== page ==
Child rearing practices in islam

Written by maria evans
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Child rearing practices in islam
(baby image by Yvonne Bogdanski from

The daily lives and family rituals of Muslims remain a mystery to people who have not explored their cultures and religious beliefs. A Muslim's upbringing will affect the type of person he or she becomes as an adult. Read further to find out the most important aspects of raising a Muslim child.

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One important misunderstanding is that all Muslims are the same, but Islam is practised all over the world. Since so may different people practice this religion, child-rearing practices can vary from culture to culture and region to region. But there are a few priorities that remain consistent.

Child rearing practices in islam
(islam image by Alhazm Salemi from


Many Muslim families strive to teach their children Islam at an early age. This involves modelling in the home as well as sending them to private schools or Islamic study classes, normally housed in masjids on weekends. There they will learn respect for their religion and the tenants of Islam will be further modelled and enforced. Morality, modesty and love and respect for others are attributes that will flourish in this environment. The establishment of regular prayer is encouraged. Arabic language, lessons from the Koran and the lives of the prophets are often studied and emulated both at home and school. From this, good moral character will be moulded and developed.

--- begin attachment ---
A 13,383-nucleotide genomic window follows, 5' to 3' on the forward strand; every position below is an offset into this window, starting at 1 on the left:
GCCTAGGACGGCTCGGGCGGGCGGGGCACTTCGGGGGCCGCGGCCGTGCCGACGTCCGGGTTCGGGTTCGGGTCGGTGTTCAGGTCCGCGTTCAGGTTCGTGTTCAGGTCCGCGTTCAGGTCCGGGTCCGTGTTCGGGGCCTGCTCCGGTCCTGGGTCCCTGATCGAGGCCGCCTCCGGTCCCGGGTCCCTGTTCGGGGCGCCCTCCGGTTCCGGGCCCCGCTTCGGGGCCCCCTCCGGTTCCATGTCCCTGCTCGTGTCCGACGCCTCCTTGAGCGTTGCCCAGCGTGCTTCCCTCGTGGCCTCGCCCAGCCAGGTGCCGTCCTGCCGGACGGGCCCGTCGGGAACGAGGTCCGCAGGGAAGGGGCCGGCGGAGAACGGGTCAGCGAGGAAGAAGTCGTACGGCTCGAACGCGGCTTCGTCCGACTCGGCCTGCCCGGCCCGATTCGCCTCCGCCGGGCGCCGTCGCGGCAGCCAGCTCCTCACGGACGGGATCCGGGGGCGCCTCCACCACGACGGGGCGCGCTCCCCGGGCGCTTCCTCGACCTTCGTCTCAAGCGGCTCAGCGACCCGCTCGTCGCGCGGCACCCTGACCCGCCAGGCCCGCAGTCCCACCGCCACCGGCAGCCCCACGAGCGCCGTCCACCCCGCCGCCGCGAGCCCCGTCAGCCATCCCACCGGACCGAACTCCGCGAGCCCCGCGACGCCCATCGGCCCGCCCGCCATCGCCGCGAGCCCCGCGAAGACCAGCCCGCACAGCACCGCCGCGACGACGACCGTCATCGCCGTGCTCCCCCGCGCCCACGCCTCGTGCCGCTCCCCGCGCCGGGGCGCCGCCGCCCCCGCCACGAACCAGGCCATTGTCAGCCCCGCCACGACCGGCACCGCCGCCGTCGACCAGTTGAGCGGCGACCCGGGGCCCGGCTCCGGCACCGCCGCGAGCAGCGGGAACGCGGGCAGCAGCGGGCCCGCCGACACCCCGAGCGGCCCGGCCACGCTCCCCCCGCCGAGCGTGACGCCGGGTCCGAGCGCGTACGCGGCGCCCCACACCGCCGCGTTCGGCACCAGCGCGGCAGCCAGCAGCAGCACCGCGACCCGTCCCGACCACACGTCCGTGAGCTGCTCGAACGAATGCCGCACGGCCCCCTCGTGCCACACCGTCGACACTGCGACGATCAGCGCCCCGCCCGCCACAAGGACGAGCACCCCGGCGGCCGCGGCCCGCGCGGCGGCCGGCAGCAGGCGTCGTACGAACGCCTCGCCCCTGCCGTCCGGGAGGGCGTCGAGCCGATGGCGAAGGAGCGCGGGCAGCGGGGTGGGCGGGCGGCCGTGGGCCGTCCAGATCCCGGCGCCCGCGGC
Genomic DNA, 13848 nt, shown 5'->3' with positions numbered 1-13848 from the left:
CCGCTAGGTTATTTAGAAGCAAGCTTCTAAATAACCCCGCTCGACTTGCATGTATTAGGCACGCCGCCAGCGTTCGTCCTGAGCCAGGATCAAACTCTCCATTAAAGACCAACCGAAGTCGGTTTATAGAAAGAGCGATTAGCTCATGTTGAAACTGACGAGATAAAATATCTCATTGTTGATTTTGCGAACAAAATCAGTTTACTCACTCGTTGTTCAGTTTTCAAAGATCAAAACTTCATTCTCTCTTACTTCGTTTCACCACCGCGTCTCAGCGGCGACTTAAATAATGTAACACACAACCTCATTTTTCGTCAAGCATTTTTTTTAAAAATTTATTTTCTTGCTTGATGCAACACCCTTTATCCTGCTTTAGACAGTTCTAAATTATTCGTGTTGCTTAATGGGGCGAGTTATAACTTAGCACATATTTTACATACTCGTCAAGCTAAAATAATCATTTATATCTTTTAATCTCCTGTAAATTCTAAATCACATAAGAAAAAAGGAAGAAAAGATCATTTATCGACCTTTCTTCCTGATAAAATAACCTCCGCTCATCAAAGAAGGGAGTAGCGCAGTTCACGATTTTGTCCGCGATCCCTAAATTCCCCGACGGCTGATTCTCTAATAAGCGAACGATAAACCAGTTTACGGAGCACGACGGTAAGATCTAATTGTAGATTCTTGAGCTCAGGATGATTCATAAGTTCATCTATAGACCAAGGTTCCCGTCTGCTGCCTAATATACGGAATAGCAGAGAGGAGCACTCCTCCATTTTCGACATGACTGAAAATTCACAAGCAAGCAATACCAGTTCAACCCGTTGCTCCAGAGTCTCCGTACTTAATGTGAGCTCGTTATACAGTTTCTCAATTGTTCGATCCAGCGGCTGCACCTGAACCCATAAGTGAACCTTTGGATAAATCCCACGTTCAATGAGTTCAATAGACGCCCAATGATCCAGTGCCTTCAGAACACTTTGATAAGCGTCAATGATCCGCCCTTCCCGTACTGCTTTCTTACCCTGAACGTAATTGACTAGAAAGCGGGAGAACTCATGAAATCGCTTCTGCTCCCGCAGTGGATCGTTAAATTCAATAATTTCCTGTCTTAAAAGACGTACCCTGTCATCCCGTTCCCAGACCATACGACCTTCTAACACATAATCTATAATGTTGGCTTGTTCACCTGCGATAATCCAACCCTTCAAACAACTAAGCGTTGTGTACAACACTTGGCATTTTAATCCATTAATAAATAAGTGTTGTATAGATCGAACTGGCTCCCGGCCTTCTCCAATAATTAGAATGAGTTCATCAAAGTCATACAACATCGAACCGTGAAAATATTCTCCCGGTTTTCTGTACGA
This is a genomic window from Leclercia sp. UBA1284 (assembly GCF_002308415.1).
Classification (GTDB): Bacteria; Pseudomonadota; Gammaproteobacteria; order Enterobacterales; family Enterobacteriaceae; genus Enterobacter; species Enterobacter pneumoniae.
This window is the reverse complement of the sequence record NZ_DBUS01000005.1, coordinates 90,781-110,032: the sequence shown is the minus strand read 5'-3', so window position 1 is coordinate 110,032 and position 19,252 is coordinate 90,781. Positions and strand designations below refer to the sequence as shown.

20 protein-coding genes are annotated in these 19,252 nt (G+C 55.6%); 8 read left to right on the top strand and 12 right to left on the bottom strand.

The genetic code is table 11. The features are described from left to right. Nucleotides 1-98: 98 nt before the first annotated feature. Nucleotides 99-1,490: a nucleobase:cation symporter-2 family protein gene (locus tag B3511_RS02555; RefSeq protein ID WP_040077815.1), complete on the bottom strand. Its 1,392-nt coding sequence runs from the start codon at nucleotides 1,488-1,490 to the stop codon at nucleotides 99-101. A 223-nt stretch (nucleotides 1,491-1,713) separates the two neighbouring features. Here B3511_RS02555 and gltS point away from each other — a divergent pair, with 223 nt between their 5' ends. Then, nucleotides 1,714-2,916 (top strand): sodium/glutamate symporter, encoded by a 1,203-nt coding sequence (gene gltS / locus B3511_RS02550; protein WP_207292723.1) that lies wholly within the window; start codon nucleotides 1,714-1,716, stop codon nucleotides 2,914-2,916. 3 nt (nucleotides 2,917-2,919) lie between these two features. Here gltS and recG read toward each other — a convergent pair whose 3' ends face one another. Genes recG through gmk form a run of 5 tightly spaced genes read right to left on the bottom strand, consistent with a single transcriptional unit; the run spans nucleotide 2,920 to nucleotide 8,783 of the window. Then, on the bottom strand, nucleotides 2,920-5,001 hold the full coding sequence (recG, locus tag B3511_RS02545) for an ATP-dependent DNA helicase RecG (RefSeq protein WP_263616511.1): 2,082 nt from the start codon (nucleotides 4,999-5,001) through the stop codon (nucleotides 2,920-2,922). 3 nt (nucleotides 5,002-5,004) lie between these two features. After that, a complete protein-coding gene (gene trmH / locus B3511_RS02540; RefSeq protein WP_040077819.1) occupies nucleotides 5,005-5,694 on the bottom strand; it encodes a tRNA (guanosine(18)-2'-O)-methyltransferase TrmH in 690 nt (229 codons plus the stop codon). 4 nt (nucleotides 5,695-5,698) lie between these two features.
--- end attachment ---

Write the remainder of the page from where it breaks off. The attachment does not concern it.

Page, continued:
(woman praying image by from


Community life is important to foster in young Muslim children. Parents make every effort to bring their offspring to the mosque regularly for prayer and other activities such as volunteering, community dinners and Girl and Boy Scouts, fostering a greater sense of community.

(mosque with two minarets image by Valery Shanin from


Though the Koran mentions the option for Muslim children to be breastfed until the age of 2, some women do not practice this based on cultural norms and their own preferences. Child discipline methods also vary, however, the child is to be respected.

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